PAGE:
Finally, no trip to Acadia is complete without a sunrise and a sunset on Cadillac Mountain. This is where the sun first rises on the eastern shore of the U.S. and it's a stunning view. After getting up for the sunrise, we decided to go back and do a sunset, too. Well worth it. Can’t you tell by our glowing faces?

Northeast Harbor: Gardens & Acquisitions
We ventured over to the town of Northeast Harbor, which is much smaller than Bar Harbor and thankfully without the touristy t-shirt shops.

Just before we left Northeast Harbor, we chanced into the two lovely gardens that we would absolutely have passed on were it not for a strange and garrulous clerk in the town bookstore. After she had been burbling on nearly schizophrenically for a good eight minutes, I thought my head might explode. We desperately tried to pry ourselves away. As she finally acknowledged our need to leave her presence she unexpectedly blurted out that there were too terrific hidden gardens we needed to see before we left. We weren’t sure if she was trustworthy as a tour guide, but thought there would be no harm in confirming a) their existence and b) whether they were worth seeing.

The first garden was the Asticou Garden and the other was the Thuya Garden. Asticou is a Japanese style garden with lovely details like this stone path through a stream. Thuya is also lovely little gem of a garden and it has some great views out over the harbor.

I have a thing for dragonflies. And at each of these little pastoral hideaways, I encountered a dragonfly of a different hue. The one in the Asticou was tiny, trim and had lovely blue eyes. The Thuya was heavier set and bright red. Both were kind enough to pose for my nifty, new Nikon.

Also in Northeastern Harbor, we discovered the Shaw Gallery. In addition to snagging some ear bling, the discovery of this store also led (after days of mulling) to our second painting purchase of the vacation. (Honestly, that’s an all time vacation record. I love buying art, but two in one vacation was really a fluke. I have to say that or K. will kill me.) It's a gorgeous piece by David Vickery (a rising Mohegan Island painter) which is very appropriately themed based on our time spent worshipping Maine sunrises and sunsets and which is now prominently situated in our living room.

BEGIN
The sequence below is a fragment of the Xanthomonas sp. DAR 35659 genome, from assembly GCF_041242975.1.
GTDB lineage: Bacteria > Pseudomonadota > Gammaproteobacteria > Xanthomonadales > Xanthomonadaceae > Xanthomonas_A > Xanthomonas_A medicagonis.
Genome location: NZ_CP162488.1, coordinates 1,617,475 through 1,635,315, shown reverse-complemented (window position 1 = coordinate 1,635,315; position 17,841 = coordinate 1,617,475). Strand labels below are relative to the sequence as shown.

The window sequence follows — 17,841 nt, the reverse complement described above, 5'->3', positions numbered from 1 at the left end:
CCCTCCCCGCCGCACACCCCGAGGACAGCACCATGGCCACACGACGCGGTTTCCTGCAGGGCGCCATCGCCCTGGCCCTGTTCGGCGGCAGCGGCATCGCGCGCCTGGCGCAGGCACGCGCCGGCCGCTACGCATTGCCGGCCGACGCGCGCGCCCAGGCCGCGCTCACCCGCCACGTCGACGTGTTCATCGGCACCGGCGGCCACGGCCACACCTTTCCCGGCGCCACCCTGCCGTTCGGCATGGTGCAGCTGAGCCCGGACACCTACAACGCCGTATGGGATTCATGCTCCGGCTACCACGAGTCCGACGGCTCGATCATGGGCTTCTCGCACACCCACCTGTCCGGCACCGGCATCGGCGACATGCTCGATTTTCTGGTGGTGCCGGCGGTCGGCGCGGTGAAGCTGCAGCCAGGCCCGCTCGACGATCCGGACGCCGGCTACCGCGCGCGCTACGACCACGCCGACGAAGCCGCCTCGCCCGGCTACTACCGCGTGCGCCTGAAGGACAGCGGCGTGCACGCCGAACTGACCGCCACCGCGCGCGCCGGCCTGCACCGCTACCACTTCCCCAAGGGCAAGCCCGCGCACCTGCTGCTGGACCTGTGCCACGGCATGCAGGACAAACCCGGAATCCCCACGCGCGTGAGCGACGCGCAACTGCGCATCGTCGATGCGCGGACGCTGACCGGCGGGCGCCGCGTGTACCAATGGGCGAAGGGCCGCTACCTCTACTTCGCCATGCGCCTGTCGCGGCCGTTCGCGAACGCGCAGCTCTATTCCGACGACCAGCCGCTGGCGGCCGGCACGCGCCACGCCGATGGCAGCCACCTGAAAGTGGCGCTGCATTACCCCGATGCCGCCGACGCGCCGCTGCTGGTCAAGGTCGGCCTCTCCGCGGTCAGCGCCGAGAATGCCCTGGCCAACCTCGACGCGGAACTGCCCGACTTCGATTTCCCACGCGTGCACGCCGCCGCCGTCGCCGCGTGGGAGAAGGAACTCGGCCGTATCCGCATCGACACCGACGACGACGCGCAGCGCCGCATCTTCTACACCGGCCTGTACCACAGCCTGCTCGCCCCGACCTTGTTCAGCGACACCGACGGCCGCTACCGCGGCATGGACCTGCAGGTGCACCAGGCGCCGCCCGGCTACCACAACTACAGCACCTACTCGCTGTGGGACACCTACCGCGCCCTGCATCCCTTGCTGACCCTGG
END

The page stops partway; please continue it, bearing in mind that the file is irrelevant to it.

Food & Flicks
Dining around Bar Harbor is pretty good. It's chock full of restaurants, given its size. Although a number of them seem overrated. I found the well reviewed Cafe Bluefish, for instance to be big on homey ambiance and a real dud on service and very disappointing in terms of the food itself. The same was true of the famed brunch at 2Cats. Hands down the best restaurant we found was Havana. Great food, great ambiance and - for those who imbibe - a great wine list. The other place worth noting for brunch is Cafe This Way.

By now, you're wondering what happened to Reel Pizza Cinerama. Seems like we did an awful lot of hiking, eating and purchasing, right? Well, we did finally make it to a flick at Reel Pizza. The movie was pretty good (The Beautiful Country) and the BBQ chicken pizza was also pretty good, although the BBQ sauce was sweeter than I like it. But did that slow me down? Nope. Not for one second. Vacation, baby, vacation!